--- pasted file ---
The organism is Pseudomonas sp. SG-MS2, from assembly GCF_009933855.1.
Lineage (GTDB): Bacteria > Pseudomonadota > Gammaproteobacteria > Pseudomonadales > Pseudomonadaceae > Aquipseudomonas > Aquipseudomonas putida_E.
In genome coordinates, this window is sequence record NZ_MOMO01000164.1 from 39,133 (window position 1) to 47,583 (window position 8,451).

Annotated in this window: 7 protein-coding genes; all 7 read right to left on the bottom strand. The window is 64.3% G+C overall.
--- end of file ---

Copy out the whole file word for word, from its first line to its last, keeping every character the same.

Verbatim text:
The organism is Pseudomonas sp. SG-MS2, from assembly GCF_009933855.1.
Lineage (GTDB): Bacteria > Pseudomonadota > Gammaproteobacteria > Pseudomonadales > Pseudomonadaceae > Aquipseudomonas > Aquipseudomonas putida_E.
In genome coordinates, this window is sequence record NZ_MOMO01000164.1 from 39,133 (window position 1) to 47,583 (window position 8,451).

Annotated in this window: 7 protein-coding genes; all 7 read right to left on the bottom strand. The window is 64.3% G+C overall.